posted by wyzewoman at 1:39 PM on April 21, 2008 [1 favorite]

Unfortunately, what you've described isn't really akin to drug rehab, though drug rehab is akin to an inpatient stay in a mental health facility. Neither drug rehab nor an inpatient stay in a mental health facility is going to be based on a motivational regimen and both barely provide the time or environment needed for revitalization, unless you're going private pay to some celebuhab type joint. Drug rehab (been there, went covered only by welfare, it was not glamorous) is really more a place for convalescence rather than rejuvenation. The first four days of detox are physically grueling as you're coming off whatever chemicals brought you there. But this is only the acute phase of detox, and the rest of your 28 days will likely be spent going long stretches without sleep, experiencing a laundry list of physical and emotional discomforts, etc. You'll be surrounded by hardcore addicts, many of whom are coming out of abandoned houses, shooting galleries, brothels, who are streetwalkers, career criminals, etc. It's not really what you see on Intervention, it's a little closer to a prison stay, where you have to sleep with one eye open, stash your valuables, get into confrontations with other patients over things like individual cereal boxes or bars of soap.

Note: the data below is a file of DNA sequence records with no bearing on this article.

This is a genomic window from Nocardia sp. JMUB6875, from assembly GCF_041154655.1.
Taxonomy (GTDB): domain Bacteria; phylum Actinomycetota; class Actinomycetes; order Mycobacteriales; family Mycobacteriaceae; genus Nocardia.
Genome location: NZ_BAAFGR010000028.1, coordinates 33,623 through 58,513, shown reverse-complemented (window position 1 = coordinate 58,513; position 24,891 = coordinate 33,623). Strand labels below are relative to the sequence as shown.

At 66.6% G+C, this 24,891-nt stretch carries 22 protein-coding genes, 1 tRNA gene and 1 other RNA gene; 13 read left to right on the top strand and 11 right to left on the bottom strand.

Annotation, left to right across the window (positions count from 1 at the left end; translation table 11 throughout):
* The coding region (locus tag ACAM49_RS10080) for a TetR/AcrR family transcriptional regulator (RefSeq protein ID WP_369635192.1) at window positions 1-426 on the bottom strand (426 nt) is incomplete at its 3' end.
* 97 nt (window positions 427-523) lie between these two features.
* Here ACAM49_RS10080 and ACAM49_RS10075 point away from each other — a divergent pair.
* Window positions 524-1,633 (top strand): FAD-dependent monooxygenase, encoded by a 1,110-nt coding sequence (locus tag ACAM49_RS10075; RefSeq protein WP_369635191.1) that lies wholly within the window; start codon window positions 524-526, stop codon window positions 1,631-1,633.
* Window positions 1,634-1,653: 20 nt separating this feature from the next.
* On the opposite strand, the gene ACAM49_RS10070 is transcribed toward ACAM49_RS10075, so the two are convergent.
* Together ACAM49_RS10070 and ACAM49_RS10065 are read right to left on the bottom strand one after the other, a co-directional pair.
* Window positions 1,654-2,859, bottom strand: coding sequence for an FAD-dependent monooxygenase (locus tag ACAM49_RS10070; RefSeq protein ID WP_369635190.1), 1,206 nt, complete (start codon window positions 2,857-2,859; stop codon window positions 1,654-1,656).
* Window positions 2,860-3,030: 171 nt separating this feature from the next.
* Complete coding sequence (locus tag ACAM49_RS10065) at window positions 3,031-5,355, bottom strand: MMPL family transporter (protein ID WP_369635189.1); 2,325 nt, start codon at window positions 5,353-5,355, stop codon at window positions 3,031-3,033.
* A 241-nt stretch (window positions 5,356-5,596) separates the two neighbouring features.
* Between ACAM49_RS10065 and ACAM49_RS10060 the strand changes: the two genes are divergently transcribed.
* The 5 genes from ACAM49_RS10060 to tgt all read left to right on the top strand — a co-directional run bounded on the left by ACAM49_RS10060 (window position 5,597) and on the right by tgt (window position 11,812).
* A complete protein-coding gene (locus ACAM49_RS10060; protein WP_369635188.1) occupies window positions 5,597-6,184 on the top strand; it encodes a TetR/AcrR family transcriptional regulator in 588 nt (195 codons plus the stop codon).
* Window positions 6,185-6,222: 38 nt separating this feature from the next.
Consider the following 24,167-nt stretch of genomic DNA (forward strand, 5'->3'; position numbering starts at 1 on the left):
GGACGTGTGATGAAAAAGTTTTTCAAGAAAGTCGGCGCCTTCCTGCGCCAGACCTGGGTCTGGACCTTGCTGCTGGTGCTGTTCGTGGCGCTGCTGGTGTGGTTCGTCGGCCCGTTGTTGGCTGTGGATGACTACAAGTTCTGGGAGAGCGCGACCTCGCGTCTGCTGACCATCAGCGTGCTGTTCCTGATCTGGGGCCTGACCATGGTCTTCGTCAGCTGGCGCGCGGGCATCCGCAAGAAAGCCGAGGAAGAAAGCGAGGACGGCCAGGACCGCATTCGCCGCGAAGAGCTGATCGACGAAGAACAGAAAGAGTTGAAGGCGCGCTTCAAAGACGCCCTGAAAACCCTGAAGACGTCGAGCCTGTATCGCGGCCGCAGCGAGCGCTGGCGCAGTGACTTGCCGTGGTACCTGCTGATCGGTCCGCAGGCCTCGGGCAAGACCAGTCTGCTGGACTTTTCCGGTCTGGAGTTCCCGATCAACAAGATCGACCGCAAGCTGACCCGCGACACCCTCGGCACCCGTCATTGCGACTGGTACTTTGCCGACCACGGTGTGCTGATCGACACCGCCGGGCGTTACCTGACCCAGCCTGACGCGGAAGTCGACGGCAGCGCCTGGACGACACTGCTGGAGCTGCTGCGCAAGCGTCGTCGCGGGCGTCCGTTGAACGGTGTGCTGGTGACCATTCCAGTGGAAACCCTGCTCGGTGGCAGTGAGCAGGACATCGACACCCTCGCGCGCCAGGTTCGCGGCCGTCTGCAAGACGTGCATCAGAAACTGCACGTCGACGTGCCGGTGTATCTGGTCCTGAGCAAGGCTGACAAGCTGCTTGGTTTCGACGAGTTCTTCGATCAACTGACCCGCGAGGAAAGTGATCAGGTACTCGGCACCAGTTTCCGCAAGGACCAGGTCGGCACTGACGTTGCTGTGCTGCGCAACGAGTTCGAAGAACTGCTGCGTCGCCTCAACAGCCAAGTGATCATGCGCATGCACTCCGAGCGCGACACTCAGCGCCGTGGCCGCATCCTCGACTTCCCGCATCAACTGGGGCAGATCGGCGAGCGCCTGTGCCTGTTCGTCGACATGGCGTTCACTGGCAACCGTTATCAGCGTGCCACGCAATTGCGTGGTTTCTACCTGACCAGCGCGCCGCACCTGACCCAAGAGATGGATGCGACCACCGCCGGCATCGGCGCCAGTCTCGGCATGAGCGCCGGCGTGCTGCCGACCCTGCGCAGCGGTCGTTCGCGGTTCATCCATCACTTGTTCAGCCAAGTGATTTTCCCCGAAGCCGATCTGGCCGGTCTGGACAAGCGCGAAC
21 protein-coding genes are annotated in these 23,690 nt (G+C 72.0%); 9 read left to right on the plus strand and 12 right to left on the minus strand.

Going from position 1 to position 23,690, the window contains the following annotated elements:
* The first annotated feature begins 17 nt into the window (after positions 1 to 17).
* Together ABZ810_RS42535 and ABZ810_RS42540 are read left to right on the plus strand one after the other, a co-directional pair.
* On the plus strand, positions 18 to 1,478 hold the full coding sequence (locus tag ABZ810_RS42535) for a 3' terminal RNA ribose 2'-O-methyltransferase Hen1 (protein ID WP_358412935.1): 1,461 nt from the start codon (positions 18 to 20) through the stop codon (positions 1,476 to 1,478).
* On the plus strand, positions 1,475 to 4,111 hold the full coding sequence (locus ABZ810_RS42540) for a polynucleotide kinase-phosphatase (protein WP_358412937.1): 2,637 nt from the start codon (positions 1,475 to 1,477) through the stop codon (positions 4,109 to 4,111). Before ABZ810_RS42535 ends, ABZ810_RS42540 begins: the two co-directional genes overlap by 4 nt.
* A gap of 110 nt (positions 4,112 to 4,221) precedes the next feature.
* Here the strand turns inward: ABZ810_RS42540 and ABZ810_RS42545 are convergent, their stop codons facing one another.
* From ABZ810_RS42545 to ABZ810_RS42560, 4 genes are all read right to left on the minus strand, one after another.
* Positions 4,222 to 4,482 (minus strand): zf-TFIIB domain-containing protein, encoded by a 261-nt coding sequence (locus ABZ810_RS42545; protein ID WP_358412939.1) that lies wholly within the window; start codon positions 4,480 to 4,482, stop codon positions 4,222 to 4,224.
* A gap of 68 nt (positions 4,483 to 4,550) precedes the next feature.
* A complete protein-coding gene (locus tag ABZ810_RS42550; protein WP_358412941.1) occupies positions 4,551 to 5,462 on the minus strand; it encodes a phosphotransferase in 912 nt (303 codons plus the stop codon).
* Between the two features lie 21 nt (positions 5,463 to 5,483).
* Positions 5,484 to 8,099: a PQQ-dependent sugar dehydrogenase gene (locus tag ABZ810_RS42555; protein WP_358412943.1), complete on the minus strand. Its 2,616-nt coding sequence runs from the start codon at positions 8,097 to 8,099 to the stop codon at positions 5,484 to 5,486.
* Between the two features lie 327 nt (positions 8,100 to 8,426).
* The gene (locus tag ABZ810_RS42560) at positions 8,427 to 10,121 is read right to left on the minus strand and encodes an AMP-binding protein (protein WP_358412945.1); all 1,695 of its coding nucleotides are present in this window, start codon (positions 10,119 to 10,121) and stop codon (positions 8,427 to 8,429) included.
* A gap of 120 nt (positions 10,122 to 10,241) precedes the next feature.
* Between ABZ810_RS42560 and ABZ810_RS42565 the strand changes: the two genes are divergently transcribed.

Inpatient stays in mental health facilities (seen all of them in Philly while working in mental health) aren't very different from this. You've got to realize that while you're struggling with depression, other people around you in a mental health facility are going to be dealing with chronic paranoid schizophrenia, behavioral and personality disorders, etc. Some of them will have histories of assaultive behavior and some of them will be sexually inappropriate and/or aggressive. If you're feeling like suicide might be an imminent danger, then an inpatient mental health stay is where you go to be protected from yourself, locked down for 72 hours, stabilized on medication. That's kind of what inpatient mental health stays are about. Like rehab, it's almost purely convalescent and not based on a regimen of motivational activities.

There's a wide range of variation between different facilities in different regions that you may or may not have access to depending on the insurance you have. However, inpatient drug rehab and mental health stays aren't generally relaxing, they aren't fun, and probably won't give you the boost you're looking for. Maybe consider a retreat of some kind? There's a broad array of different motivational/spiritual seminars/retreats available out there that might provide you with a more peaceful and rejuvenating setting.
posted by The Straightener at 1:45 PM on April 21, 2008 [1 favorite]

Everyone deserves a break, whether they have a diagnosed illness or not. If you've just slogged your way through to a doctorate, I'd say you would be entitled. Only you know what's required to start and maintain a career in your field, but I think it's very common for graduates to reward themselves with a break.

My recommendation is to plan a decent break - a couple or 3 months- start to tell people about it, try to complete outstanding obligations, like this overdue project... and then take the break. Disconnect from as much as you want to (including parents and siblings), go somewhere that makes you happy, and allow yourself to do whatever you want. Do the fun stuff you keep putting off because you were busy.